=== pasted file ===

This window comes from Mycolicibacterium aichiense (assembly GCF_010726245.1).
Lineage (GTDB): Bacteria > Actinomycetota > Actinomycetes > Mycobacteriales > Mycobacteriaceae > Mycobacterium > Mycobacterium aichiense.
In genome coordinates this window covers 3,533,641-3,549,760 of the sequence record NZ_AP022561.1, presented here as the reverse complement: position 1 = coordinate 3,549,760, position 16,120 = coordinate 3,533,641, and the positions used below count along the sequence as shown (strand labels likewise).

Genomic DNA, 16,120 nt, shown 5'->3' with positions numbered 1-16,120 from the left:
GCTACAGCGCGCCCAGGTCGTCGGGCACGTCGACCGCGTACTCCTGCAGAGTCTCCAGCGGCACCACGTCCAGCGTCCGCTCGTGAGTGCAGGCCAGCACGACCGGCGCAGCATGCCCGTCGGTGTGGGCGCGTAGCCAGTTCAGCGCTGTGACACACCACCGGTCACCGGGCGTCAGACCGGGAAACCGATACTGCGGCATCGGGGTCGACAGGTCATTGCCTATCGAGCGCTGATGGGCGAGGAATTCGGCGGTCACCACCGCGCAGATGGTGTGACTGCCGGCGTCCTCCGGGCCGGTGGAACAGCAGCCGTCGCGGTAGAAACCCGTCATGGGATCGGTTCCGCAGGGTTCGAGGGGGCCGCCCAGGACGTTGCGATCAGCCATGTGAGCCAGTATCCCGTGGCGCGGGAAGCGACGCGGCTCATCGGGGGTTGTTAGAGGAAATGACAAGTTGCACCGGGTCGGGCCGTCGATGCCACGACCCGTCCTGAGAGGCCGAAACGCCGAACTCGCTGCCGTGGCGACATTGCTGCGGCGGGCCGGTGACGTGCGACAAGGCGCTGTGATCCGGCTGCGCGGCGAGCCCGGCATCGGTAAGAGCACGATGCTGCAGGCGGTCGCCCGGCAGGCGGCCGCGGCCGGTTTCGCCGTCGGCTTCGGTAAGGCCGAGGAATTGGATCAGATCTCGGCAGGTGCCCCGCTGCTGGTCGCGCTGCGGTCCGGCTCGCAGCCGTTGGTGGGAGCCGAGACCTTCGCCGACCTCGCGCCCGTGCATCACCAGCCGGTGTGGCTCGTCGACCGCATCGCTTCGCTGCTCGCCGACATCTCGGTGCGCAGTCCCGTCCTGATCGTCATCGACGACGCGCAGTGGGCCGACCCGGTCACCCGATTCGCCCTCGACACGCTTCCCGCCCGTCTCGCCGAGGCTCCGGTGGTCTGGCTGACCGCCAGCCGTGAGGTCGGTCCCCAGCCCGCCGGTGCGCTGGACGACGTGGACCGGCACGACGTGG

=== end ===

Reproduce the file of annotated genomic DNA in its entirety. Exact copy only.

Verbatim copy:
This window comes from Mycolicibacterium aichiense (assembly GCF_010726245.1).
Lineage (GTDB): Bacteria > Actinomycetota > Actinomycetes > Mycobacteriales > Mycobacteriaceae > Mycobacterium > Mycobacterium aichiense.
In genome coordinates this window covers 3,533,641-3,549,760 of the sequence record NZ_AP022561.1, presented here as the reverse complement: position 1 = coordinate 3,549,760, position 16,120 = coordinate 3,533,641, and the positions used below count along the sequence as shown (strand labels likewise).

Genomic DNA, 16,120 nt, shown 5'->3' with positions numbered 1-16,120 from the left:
GCTACAGCGCGCCCAGGTCGTCGGGCACGTCGACCGCGTACTCCTGCAGAGTCTCCAGCGGCACCACGTCCAGCGTCCGCTCGTGAGTGCAGGCCAGCACGACCGGCGCAGCATGCCCGTCGGTGTGGGCGCGTAGCCAGTTCAGCGCTGTGACACACCACCGGTCACCGGGCGTCAGACCGGGAAACCGATACTGCGGCATCGGGGTCGACAGGTCATTGCCTATCGAGCGCTGATGGGCGAGGAATTCGGCGGTCACCACCGCGCAGATGGTGTGACTGCCGGCGTCCTCCGGGCCGGTGGAACAGCAGCCGTCGCGGTAGAAACCCGTCATGGGATCGGTTCCGCAGGGTTCGAGGGGGCCGCCCAGGACGTTGCGATCAGCCATGTGAGCCAGTATCCCGTGGCGCGGGAAGCGACGCGGCTCATCGGGGGTTGTTAGAGGAAATGACAAGTTGCACCGGGTCGGGCCGTCGATGCCACGACCCGTCCTGAGAGGCCGAAACGCCGAACTCGCTGCCGTGGCGACATTGCTGCGGCGGGCCGGTGACGTGCGACAAGGCGCTGTGATCCGGCTGCGCGGCGAGCCCGGCATCGGTAAGAGCACGATGCTGCAGGCGGTCGCCCGGCAGGCGGCCGCGGCCGGTTTCGCCGTCGGCTTCGGTAAGGCCGAGGAATTGGATCAGATCTCGGCAGGTGCCCCGCTGCTGGTCGCGCTGCGGTCCGGCTCGCAGCCGTTGGTGGGAGCCGAGACCTTCGCCGACCTCGCGCCCGTGCATCACCAGCCGGTGTGGCTCGTCGACCGCATCGCTTCGCTGCTCGCCGACATCTCGGTGCGCAGTCCCGTCCTGATCGTCATCGACGACGCGCAGTGGGCCGACCCGGTCACCCGATTCGCCCTCGACACGCTTCCCGCCCGTCTCGCCGAGGCTCCGGTGGTCTGGCTGACCGCCAGCCGTGAGGTCGGTCCCCAGCCCGCCGGTGCGCTGGACGACGTGGACCGGCACGACGTGG